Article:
Review: Australian drama ‘Dirt Music’ looks great, lacks depth
The first 30 minutes or so of “Dirt Music” are a mysterious thrill. Scottish actress Kelly Macdonald is Georgie, the younger girlfriend of well-known local fisherman Jim (David Wenham) on the coast of Western Australia. She has a penchant for predawn ocean swims, morning wine and afternoon naps. Mostly ignored and judged by Jim, she casts her eye toward a poacher, Lu (Garrett Hedlund), she spots in the bay in the early mornings. Both Macdonald and Hedlund are bronzed, sinewy and at the peak of sun-drenched beauty. When they fall into bed after some doublespeak about “buying a beer,” it’s tremendously exciting.
But then the film stalls out in a rotation of meaningful looks and tearful whispers and gazing at ocean vistas. Lu has a recently tragic past, and the memories of his loss haunt him, audibly, and visibly, nearly constantly, in visions of his brother, sister-in-law and niece singing bluegrass music in their family band. In their small town, Lu and Jim are bound by Georgie, but also by slowly revealed layers of tragedy. When it all becomes too much, Lu takes off for a remote island, running away from his past, his memories, from Georgie and Jim, into a punishing wilderness.
And there’s so much potential in director Gregor Jordan’s film. First, there’s the source material, Tim Winton’s Booker Prize-shortlisted 2002 novel of the same name. (It was awarded the highest accolade for Australian literature, the Miles Franklin Award, and was adapted by experienced screenwriter Jack Thorne.) Then there are the two vastly underrated and enormously talented stars, Macdonald and American actor Hedlund. There’s the stunning setting, on the coast of Western Australia, near Perth, captured gorgeously by cinematographer Sam Chiplin (with underwater photography by Rick Rifici).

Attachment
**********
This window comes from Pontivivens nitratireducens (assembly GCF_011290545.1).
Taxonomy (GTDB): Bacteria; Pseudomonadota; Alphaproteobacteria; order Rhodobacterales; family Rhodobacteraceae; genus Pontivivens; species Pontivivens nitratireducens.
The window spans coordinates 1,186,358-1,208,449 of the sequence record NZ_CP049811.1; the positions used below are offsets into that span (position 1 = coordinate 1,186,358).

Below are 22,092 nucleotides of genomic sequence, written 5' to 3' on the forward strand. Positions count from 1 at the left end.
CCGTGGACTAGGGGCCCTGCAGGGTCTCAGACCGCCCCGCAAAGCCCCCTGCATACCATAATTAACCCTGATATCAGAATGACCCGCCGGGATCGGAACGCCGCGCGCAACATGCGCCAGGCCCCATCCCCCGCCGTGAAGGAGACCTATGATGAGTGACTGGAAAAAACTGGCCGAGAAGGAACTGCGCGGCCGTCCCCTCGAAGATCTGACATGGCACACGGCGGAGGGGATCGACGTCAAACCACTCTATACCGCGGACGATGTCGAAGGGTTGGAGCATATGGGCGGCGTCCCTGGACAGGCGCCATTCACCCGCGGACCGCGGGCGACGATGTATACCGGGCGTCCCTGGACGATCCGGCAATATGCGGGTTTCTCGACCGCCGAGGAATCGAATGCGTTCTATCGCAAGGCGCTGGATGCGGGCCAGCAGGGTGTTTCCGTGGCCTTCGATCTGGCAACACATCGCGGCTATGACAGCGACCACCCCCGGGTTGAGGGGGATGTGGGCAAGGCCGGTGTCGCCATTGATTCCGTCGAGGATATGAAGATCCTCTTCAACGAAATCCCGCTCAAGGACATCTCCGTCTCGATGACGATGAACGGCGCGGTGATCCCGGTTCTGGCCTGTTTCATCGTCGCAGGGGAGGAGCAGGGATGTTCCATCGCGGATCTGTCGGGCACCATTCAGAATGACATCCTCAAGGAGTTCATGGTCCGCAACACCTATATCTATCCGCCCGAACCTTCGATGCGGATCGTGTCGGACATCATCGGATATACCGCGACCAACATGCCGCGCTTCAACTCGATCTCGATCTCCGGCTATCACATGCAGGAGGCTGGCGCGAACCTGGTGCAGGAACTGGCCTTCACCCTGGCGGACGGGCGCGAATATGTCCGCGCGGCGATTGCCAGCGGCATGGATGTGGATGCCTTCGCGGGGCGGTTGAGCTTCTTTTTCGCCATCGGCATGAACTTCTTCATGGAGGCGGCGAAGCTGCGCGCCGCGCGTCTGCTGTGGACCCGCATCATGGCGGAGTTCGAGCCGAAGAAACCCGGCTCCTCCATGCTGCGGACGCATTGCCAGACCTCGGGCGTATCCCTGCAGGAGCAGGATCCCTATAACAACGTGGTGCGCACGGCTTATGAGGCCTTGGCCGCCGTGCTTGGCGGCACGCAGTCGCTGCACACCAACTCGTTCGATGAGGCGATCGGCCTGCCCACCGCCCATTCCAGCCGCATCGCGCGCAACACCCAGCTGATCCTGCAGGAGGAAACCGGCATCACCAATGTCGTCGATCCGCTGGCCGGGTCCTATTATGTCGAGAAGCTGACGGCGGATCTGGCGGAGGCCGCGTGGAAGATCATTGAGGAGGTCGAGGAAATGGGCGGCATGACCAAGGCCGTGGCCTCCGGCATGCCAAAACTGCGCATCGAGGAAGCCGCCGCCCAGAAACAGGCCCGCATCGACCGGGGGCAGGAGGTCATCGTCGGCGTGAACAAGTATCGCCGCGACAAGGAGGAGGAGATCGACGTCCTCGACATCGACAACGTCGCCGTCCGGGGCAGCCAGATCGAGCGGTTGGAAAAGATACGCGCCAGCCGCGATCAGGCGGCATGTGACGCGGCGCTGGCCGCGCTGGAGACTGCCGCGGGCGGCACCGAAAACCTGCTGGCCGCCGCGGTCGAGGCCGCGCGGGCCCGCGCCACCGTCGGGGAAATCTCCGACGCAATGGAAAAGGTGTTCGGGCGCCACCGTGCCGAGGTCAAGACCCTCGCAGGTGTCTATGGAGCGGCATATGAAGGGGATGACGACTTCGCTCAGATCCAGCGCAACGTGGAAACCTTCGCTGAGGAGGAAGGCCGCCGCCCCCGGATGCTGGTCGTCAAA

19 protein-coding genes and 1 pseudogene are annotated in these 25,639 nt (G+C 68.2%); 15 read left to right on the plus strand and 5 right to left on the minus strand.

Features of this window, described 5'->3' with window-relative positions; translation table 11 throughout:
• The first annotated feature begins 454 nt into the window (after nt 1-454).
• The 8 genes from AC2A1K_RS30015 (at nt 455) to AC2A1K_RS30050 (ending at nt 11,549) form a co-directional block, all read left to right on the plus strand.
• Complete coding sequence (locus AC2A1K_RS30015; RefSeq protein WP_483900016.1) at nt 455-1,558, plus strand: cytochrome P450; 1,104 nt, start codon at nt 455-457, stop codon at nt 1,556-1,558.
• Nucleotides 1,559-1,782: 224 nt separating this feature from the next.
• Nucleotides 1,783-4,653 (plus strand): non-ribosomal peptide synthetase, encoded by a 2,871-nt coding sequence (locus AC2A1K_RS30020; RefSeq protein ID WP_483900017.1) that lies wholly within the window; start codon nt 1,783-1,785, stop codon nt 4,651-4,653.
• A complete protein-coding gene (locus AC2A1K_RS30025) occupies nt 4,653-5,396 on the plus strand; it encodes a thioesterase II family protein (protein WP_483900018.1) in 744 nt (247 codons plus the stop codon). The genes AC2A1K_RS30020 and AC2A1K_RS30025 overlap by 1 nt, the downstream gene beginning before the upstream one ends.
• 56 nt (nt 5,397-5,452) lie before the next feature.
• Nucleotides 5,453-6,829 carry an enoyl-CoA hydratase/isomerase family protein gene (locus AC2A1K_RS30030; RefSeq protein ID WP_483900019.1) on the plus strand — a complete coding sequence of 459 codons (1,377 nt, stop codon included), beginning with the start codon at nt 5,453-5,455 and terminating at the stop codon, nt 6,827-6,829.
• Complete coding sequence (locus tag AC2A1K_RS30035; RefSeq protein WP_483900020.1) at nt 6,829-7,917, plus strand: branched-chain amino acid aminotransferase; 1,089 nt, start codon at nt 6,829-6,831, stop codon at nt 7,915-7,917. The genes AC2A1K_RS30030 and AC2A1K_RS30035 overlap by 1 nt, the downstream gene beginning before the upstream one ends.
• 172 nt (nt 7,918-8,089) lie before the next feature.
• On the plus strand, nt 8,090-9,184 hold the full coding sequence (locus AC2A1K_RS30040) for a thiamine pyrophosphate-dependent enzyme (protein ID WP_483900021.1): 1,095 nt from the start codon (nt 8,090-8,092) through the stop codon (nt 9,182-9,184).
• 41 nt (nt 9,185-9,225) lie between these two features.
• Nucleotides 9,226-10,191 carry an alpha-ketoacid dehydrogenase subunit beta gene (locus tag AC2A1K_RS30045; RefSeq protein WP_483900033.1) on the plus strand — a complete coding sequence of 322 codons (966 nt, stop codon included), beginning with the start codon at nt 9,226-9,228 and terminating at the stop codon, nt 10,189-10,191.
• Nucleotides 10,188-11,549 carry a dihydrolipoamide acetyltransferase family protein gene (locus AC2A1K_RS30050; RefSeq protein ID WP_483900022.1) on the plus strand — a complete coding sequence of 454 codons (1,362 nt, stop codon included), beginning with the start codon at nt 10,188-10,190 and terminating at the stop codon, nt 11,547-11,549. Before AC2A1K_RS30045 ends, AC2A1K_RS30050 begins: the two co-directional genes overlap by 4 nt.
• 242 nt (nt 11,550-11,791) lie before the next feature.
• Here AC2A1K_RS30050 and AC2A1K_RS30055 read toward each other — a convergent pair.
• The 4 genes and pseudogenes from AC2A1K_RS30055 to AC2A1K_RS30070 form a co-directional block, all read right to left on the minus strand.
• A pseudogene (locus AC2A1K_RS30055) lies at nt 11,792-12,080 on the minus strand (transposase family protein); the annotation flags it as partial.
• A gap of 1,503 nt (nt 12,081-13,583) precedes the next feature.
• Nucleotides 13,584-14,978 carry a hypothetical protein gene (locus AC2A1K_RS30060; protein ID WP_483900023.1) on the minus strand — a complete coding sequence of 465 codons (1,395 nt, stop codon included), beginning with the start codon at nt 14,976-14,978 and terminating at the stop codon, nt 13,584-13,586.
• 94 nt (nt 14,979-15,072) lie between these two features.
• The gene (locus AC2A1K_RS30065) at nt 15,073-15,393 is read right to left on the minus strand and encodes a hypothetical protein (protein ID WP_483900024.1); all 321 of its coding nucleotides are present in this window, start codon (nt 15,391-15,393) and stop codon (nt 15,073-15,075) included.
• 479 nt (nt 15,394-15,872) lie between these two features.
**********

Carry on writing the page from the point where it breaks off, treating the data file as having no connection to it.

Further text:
At first, there’s a certain charm to the rather taciturn script, in which the characters talk around rather than to one another. Georgie and Jim are never direct, so when she meets Lu and he’s rather forthright, it’s a refreshing change of pace, even though Georgie still struggles to be upfront. In fact, much of the issue with the film is that Georgie is not an easy character to get inside. She’s self-destructive with sex and booze; her main coping mechanism is plunging into bodies of water. But she rarely says exactly what she’s thinking. Or when she does, it seems too little too late. The script is frustratingly abstruse at times.
It’s an incredibly beautiful film, and undeniably captures the breathtaking and unique landscape of coastal Western Australia, but it’s a challenge to emotionally connect to it. It feels like the outline of what would have been an epic novel, but in the translation to the screen, it has lost its interiority and anything profound it might have communicated. In 2009, Australian filmmaker Phillip Noyce (“Rabbit-Proof Fence”) was attached to adapt the novel, but by 2014, he admitted in an interview, “I could never get a script that I thought captured the poetry of the novel, and there’s the problem. A poetic novel is just difficult to translate into a movie.” There’s something deeply lacking about this screen version of “Dirt Music,” and ultimately, all that potential is sadly squandered.
Katie Walsh is a Tribune News Service film critic.
Running time: 1 hour, 45 minutes.
Playing: Available July 17 on demand and digital
Inside the business of entertainment
The Wide Shot brings you news, analysis and insights on everything from streaming wars to production — and what it all means for the future.
You may occasionally receive promotional content from the Los Angeles Times.